The Best Films of the Decade: #8 02/21/2010
The first decade of our young century has come to a close. During that time the world around us has changed rapidly, and cinema has changed with it. Mainstream filmmaking continues to go down a dark path, moving ever closer to an event-style industry with no perception of "art". Meanwhile the cinema is ennobled all over the world by artists who reject or beat the studio system. As strong as ever, if you look in the right places, the art form thrives. For the next 10 days, I'll be counting down the 10 greatest films of the decade...
Directed by Edward Yang
Some films are somehow able to present life in such a complete and authentic way that to watch them is to live. Yi Yi is one of those films. Taiwanese filmmaker Edward Yang, who passed away in 2007 at the age of 59, was able to penetrate the spirit, the joy, and the sorrow of living by following a family in crisis, not melodramatic crisis mind you but just good-old everyday crisis, and examining them in such a way so as to paint an incredibly broad portrait of human nature. The story begins with a wedding and ends with a funeral, and were it told by someone else, it would certainly be overplayed. Yang, however, unfolds the drama in such a restrained way that it not only avoids being overheated but also refuses to manipulate the audience. Emphasis is rarely put on any of the sequences and his camera often hangs back, allowing us to simply observe, uninterrupted by close-ups or tricky editing. In fact, there is one scene where a character has a deck of playing cards and is doing the old "pick a card, any card" trick with the protagonist, a potential business partner. He succeeds in guessing his card but insists it wasn't a trick, he has just been able to memorize where every card is at all times. Of course, this entire scene takes place in one shot, Yang himself using no tricks.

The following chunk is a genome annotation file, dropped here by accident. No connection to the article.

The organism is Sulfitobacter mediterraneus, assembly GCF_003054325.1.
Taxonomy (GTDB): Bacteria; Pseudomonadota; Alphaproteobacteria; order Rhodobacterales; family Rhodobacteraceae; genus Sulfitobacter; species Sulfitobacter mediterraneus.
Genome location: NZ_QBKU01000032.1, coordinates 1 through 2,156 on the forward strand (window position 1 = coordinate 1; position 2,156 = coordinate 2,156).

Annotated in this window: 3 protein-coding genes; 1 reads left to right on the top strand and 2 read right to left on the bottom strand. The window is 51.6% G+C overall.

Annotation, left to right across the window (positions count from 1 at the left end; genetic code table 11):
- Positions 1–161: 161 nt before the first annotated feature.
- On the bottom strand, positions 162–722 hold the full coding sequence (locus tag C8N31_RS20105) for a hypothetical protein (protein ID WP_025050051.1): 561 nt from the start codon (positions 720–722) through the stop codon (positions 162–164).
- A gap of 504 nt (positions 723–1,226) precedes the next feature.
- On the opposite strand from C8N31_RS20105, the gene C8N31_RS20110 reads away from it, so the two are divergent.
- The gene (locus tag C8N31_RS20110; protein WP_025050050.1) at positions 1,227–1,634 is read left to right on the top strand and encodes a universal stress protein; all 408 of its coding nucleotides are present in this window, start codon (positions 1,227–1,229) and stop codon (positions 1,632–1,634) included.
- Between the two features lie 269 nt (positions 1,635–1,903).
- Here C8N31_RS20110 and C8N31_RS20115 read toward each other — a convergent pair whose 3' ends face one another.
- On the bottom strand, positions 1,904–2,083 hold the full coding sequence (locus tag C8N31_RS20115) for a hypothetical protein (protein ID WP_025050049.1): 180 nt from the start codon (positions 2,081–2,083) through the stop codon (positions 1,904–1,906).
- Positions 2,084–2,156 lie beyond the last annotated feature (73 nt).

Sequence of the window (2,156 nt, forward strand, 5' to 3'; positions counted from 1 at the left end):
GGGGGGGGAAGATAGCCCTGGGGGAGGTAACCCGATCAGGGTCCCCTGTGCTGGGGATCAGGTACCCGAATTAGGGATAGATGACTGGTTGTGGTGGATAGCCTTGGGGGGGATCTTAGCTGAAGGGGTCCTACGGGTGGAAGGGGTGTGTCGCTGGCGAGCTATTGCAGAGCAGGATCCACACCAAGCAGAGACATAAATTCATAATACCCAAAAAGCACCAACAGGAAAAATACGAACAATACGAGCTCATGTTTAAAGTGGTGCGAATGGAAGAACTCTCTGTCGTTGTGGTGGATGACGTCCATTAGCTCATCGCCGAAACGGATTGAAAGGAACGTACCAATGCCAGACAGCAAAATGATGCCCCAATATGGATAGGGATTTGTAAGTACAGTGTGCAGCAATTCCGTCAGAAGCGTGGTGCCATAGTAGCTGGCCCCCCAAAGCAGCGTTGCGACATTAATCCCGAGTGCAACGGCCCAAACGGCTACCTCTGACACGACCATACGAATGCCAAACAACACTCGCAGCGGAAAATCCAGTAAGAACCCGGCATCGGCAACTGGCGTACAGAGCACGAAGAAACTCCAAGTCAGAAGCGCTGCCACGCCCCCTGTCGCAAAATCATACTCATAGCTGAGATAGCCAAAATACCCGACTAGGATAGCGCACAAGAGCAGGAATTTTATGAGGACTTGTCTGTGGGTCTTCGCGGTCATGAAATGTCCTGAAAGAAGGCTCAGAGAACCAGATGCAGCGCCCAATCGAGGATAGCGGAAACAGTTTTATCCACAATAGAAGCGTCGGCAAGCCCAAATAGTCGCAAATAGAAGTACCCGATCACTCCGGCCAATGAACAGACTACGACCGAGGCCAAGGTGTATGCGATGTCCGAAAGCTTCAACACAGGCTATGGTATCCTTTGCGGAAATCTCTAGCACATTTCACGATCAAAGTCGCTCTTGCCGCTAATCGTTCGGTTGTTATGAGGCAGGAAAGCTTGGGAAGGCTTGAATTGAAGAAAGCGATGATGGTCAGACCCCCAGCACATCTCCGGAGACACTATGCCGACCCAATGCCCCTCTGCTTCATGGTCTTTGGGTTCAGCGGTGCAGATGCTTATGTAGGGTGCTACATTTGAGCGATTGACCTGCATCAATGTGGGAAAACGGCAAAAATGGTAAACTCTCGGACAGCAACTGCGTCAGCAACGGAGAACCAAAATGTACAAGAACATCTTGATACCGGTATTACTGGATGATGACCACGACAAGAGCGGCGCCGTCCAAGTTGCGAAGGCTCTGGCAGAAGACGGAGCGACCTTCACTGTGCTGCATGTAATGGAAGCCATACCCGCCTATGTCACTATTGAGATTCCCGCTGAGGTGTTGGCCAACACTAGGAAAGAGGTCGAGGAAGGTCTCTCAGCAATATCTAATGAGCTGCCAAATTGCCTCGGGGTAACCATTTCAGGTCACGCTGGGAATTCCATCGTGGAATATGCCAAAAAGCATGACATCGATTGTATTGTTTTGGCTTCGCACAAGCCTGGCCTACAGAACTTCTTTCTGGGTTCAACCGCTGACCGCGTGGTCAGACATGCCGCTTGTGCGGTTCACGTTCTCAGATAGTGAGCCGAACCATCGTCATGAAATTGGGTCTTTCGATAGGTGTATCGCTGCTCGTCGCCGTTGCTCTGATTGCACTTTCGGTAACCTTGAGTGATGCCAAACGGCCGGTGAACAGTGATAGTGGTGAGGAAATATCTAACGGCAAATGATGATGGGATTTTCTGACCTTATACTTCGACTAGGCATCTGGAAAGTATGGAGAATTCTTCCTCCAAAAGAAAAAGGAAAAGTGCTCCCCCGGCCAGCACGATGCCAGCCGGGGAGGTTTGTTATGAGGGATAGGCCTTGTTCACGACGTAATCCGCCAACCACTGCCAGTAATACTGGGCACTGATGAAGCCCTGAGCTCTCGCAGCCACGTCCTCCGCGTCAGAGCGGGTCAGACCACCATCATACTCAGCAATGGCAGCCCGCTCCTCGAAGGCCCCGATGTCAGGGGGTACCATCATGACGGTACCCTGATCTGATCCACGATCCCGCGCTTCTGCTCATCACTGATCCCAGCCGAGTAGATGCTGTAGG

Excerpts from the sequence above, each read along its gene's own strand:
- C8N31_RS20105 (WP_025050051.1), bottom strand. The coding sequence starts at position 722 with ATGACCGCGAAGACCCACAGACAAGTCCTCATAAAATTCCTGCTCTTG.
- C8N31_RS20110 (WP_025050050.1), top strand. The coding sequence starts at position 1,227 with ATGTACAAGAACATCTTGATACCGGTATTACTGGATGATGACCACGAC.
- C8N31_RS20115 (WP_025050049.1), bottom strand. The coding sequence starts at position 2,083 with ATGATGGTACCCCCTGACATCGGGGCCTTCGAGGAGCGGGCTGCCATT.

The film feels like a lament for a world that has forgotten what is important; concerned not with family, relationships or respect but with globalization, routines and success. While it is tragic that Edward Yang died, I cannot think of a better parting gift, a larger final statement or a better magnum opus to go out on than Yi Yi. During its running time there is so much wisdom displayed in each fleeting moment it almost becomes overwhelming. Yang tells a sprawling, yet somehow modest story while using the frame to visually and dramatically express his ideas without ever becoming preachy or stilted. Yi Yi examines the space around us, the perspectives we miss out on, and thus provides us with invaluable riches.